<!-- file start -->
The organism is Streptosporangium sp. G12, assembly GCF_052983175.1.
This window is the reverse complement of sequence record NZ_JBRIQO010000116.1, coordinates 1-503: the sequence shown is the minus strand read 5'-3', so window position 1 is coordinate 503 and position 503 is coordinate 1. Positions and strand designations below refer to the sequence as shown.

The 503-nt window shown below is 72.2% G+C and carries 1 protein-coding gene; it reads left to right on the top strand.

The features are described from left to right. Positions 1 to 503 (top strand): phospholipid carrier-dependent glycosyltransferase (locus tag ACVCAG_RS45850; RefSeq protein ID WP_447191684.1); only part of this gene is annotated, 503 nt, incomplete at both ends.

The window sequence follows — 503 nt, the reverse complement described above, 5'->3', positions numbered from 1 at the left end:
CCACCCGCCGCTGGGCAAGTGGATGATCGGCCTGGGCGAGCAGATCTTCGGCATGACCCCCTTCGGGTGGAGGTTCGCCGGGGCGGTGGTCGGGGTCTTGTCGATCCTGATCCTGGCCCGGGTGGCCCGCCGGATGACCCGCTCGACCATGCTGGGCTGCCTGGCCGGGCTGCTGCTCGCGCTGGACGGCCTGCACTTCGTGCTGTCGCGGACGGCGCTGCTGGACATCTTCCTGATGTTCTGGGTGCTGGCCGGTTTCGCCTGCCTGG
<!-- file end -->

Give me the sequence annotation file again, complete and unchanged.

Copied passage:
The organism is Streptosporangium sp. G12, assembly GCF_052983175.1.
This window is the reverse complement of sequence record NZ_JBRIQO010000116.1, coordinates 1-503: the sequence shown is the minus strand read 5'-3', so window position 1 is coordinate 503 and position 503 is coordinate 1. Positions and strand designations below refer to the sequence as shown.

The 503-nt window shown below is 72.2% G+C and carries 1 protein-coding gene; it reads left to right on the top strand.

The features are described from left to right. Positions 1 to 503 (top strand): phospholipid carrier-dependent glycosyltransferase (locus tag ACVCAG_RS45850; RefSeq protein ID WP_447191684.1); only part of this gene is annotated, 503 nt, incomplete at both ends.

The window sequence follows — 503 nt, the reverse complement described above, 5'->3', positions numbered from 1 at the left end:
CCACCCGCCGCTGGGCAAGTGGATGATCGGCCTGGGCGAGCAGATCTTCGGCATGACCCCCTTCGGGTGGAGGTTCGCCGGGGCGGTGGTCGGGGTCTTGTCGATCCTGATCCTGGCCCGGGTGGCCCGCCGGATGACCCGCTCGACCATGCTGGGCTGCCTGGCCGGGCTGCTGCTCGCGCTGGACGGCCTGCACTTCGTGCTGTCGCGGACGGCGCTGCTGGACATCTTCCTGATGTTCTGGGTGCTGGCCGGTTTCGCCTGCCTGG